Tory peer Michelle Mone is to take a leave of absence from the Lords “to clear her name”, amid allegations she benefitted from a company she recommended for a Covid contract.
It means she will not attend sittings of the House, vote on any proceedings or be able to claim any allowance.
Baroness Mone has been linked to PPE Medpro, which won government contracts during the pandemic.
Her spokesman said the allegations had been “unjustly levelled against her”.
He said the leave of absence was “with immediate effect” and was Baroness Mone’s decision.
A leave of absence removes her from public financial scrutiny. It means she does not have to register any changes to her financial interests, although her request for a leave of absence could be refused by the Lords authorities.
A House of Lords spokesman said a decision would be made once a formal request had been received.
Downing Street would not comment on Baroness Mone’s decision because of an ongoing mediation process between PPE Medpro and the Department of Health.
Between May and June 2020, PPE Medpro was awarded two government contracts worth £203m to supply masks and medical gowns.
Unusually, the company was only a few weeks old when it signed the first of these agreements.
Glasgow-born businesswoman Baroness Mone, who joined the House of Lords in 2015, is being investigated by the Lords commissioner for standards over her “alleged involvement” in procuring contracts for the company.
In January 2022 The House of Lords commissioner for standards launched an investigation into the Conservative peer Michelle Mone, relating to the PPE company awarded £203m government contracts via the “VIP lane” after she referred it to the Cabinet Office in May 2020.
The investigation follows a complaint by the Labour peer George Foulkes on 6 January, after the Guardian reported that leaked files appear to suggest Lady Mone and her husband, the Isle of Man-based financier Douglas Barrowman, were secretly involved in the company, PPE Medpro.
Foulkes asked the commissioners to investigate whether Mone may have breached the Lords code of conduct by failing to declare an interest in the company, and by lobbying for it to be awarded government contracts.
The commissioner confirmed that the investigation would be for “alleged involvement in procuring contracts for PPE Medpro, leading to potential breaches” of three provisions of the Lords code, which cover the requirement that peers publicly register “all relevant interests”, and prohibit them from lobbying for a company or a person in which a peer “has a financial interest”.
PPE Medpro said at the time that it had delivered 100% of the contract to the terms specified and that it had supplied equipment “fully in accordance with the agreed contract, which included clear terms as to technical specification and performance criteria of the products”.
Baroness Mone has not voted in the Lords since April and has not spoken in a debate since March 2020.
However, the commissioner says he is unable to finalise or publish his report because “the matter is under investigation by the police or another agency as part of a criminal investigation”.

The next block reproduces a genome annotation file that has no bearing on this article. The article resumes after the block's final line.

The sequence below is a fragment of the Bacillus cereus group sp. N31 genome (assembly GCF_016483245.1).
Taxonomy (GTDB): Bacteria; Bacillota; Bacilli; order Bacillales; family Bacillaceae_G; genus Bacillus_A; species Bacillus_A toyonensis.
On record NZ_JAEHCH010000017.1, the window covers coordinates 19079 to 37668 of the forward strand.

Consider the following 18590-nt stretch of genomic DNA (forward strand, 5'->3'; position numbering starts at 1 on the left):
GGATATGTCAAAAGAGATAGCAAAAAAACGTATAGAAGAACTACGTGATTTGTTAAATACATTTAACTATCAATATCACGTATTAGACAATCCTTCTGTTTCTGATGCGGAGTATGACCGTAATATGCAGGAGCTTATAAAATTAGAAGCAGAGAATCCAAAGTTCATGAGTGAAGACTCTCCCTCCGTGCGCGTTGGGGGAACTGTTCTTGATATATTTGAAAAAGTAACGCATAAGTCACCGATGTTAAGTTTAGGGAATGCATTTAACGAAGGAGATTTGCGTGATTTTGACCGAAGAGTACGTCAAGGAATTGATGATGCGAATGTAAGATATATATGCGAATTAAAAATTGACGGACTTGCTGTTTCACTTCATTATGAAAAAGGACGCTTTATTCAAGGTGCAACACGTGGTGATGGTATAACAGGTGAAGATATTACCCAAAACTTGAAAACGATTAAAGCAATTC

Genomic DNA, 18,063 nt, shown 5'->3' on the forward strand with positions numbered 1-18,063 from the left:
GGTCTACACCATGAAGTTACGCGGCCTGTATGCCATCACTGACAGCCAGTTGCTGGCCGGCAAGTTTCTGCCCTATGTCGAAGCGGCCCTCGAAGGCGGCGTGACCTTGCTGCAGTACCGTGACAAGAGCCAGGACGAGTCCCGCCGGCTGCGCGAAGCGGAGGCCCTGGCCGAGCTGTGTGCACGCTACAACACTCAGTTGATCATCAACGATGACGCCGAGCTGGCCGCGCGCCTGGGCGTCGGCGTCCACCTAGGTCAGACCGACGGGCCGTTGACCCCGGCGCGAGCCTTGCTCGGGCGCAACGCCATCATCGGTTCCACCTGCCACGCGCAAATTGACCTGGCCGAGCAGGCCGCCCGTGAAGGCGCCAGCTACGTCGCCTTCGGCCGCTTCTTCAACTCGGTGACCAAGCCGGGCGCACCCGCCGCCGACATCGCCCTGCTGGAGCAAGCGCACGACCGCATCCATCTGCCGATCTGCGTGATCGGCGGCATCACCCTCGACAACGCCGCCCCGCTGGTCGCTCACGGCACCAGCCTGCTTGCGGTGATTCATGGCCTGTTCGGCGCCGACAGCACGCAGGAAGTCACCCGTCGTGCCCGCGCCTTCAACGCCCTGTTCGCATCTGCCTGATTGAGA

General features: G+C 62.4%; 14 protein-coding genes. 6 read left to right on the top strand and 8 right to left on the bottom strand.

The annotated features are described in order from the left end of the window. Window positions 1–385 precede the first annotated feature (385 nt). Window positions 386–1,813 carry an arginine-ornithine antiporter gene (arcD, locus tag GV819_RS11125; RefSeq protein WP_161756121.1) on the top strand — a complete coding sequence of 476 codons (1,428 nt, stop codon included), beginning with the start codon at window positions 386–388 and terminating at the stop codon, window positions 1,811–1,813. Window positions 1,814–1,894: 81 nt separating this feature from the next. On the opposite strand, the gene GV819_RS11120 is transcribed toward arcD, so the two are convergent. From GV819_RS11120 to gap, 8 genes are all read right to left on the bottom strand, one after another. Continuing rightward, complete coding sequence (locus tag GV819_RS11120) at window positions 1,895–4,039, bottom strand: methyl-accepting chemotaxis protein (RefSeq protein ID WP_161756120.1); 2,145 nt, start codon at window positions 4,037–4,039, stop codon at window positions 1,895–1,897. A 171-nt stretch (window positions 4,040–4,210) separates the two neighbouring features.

Properties linked to the company were searched by the National Crime Agency earlier this year.
Emails released under Freedom of Information laws show Baroness Mone referring the company to a government minister during the pandemic.
Labour’s deputy leader Angela Rayner said Prime Minister Rishi Sunak was “too weak” to remove the whip from Baroness Mone – which would mean she was expelled from the parliamentary party – and had left her “to finally read the writing on the wall”.
Liberal Democrat deputy leader Daisy Cooper also called for Mr Sunak to suspend the whip from Baroness Mone, adding: “This is more proof if any were needed that Sunak’s pledge of integrity has been reduced to dust.”
A No 10 spokesman said it was a matter for the whips whether she should be expelled from the parliamentary Conservative party.
In other news… The Great Covid Robbery
Major Covid fraud taskforce is being shut down – despite £3.4billion in lost money HM Revenue and Customs has said it will close its dedicated taskforce for getting back wrongly-paid-out Covid cash – even though £3.4billion in fraud and mistakes is still outstanding.
HM Revenue and Customs says its specialist team of 1,250 officials, who are working to get back taxpayer cash, will begin winding down in March.
It comes as HMRC has almost halved the amount of money it expects to recover from a goal of £2billion to £1.1billion.
An estimated £4.5billion was lost to fraud and error from the furlough scheme, a similar scheme for the self-employed and Eat Out To Help Out.
The National Audit Office has warned that “straightforward measures” to tackle fraud were not introduced until months after the Covid business support schemes were launched.
When Mr Sunak was chancellor, Lord Agnew quit as a Treasury minister over the government’s “desperately inadequate” efforts to stop taxpayers’ money being stolen and blasted the “school boy errors”.
In the Tory leadership race in the summer, Kemi Badenoch raised Mr Sunak’s record on fraud in the ITV debate.
“When we both worked in the Treasury, myself and other ministers raised the issue of Covid loan fraud and you dismissed us,” she told him. “Why didn’t you take us seriously?”
The HMRC said: “We certainly will not be stopping doing compliance work on Covid error and fraud. We will continue doing that, although the dedicated taskforce will no longer be organised in that way. We will continue picking up those risks as part of our business-as-usual compliance work.”
This money was public money squandered, wasted and stolen, arrests should be made and prison cells filled.